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Assessing the differential diagnosis between autoimmune pancreatitis (AIP) and pancreatic adenocarcinoma is like sailing between two rocks. Rock number 1 is to perform a surgical pancreatic resection in patients with AIP; rock number 2 consists of giving steroids to patients with resectable pancreatic adenocarcinoma thought to have AIP. Both attitudes are clearly diagnostic failures responsible for major patient prejudice. In this issue of Gut (see page 1704) in the study of Moon et al,1 the authors propose a diagnostic challenge with steroids during 2 weeks in patients with atypical AIP (ie, not completely corresponding to published diagnostic criteria for AIP) carefully selected in a tertiary centre. This diagnostic challenge was already included in the Mayo criteria for AIP since in the acronym HISORt (see the Box for the meaning), Rt means “Response to steroid treatment”.2 Moon et al show that all the 15 patients who had a clinical and radiological response within 15 days of treatment had confirmed AIP. On the contrary, the 7 patients without response had pancreatic adenocarcinoma. Although the study was adequately designed and the results nicely presented, the message might not be devoid of danger, bringing the sailing boat close to …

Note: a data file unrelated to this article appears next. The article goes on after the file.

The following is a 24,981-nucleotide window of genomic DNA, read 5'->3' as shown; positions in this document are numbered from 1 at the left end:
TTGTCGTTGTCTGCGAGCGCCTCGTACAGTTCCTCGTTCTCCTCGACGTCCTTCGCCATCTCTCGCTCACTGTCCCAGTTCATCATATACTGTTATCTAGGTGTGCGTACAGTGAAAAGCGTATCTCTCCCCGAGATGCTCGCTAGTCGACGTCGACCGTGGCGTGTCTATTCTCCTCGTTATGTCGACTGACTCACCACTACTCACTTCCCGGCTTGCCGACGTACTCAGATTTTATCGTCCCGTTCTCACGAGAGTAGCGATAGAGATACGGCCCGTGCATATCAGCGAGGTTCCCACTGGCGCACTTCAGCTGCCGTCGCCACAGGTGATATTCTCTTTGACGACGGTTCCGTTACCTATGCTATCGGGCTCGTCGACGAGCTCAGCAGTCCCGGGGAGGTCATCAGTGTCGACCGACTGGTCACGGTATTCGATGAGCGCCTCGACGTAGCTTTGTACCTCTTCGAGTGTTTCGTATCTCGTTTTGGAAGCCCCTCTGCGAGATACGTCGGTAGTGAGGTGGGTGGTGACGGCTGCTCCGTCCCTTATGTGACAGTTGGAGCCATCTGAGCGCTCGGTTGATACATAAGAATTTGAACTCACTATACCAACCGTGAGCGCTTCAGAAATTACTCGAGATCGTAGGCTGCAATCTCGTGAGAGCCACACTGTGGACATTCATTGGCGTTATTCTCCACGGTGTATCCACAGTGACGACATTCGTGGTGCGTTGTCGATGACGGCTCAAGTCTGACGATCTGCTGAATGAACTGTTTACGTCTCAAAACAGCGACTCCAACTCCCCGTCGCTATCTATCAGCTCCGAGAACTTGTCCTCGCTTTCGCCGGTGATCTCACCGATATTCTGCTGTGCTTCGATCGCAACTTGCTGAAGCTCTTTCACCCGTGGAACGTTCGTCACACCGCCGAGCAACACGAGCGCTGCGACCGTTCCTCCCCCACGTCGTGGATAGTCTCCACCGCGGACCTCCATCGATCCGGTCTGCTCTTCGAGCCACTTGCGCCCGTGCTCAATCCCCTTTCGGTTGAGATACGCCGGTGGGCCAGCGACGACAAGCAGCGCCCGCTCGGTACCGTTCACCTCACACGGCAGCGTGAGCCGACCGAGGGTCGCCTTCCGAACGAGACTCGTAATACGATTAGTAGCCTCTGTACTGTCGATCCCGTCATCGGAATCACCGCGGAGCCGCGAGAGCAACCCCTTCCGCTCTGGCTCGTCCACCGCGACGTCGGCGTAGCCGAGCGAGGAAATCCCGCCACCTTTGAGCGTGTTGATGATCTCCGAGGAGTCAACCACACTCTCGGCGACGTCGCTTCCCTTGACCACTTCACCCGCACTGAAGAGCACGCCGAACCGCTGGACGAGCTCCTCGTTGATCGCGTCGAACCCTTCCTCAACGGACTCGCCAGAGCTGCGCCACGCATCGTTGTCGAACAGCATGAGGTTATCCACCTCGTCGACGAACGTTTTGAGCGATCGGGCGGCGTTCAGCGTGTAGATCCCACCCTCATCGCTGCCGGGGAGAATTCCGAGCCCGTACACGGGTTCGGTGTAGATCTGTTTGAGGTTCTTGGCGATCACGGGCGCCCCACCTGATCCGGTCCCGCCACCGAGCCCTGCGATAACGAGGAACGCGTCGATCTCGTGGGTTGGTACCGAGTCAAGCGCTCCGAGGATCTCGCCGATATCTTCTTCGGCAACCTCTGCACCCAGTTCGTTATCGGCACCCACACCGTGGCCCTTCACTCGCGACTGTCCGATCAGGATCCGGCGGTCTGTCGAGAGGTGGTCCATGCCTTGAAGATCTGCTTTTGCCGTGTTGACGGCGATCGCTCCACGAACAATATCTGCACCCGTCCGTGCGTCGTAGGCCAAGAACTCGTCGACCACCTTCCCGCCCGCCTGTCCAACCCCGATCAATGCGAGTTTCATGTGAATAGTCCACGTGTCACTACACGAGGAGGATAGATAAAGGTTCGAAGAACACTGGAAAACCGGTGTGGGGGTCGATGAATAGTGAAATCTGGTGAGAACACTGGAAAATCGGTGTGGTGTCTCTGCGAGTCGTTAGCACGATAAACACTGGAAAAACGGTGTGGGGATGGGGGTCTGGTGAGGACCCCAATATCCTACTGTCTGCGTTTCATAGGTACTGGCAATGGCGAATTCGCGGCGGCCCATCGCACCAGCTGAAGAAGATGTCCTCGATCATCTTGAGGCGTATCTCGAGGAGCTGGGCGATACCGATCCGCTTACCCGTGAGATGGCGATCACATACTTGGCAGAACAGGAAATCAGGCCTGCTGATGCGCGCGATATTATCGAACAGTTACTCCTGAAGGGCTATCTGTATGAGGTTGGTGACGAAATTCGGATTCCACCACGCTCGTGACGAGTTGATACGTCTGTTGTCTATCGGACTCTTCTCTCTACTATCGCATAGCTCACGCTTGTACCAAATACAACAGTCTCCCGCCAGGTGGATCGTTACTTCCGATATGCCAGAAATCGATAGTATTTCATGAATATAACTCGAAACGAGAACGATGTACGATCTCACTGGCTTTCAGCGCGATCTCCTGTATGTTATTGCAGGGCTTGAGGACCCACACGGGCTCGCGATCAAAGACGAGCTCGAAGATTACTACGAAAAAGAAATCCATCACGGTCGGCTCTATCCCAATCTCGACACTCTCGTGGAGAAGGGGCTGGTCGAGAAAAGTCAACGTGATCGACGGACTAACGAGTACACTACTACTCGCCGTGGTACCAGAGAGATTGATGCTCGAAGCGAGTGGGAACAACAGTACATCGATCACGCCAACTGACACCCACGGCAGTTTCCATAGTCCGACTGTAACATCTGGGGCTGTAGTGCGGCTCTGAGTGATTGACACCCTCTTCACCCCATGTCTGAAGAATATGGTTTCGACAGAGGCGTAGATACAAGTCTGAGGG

Competing interests: None.
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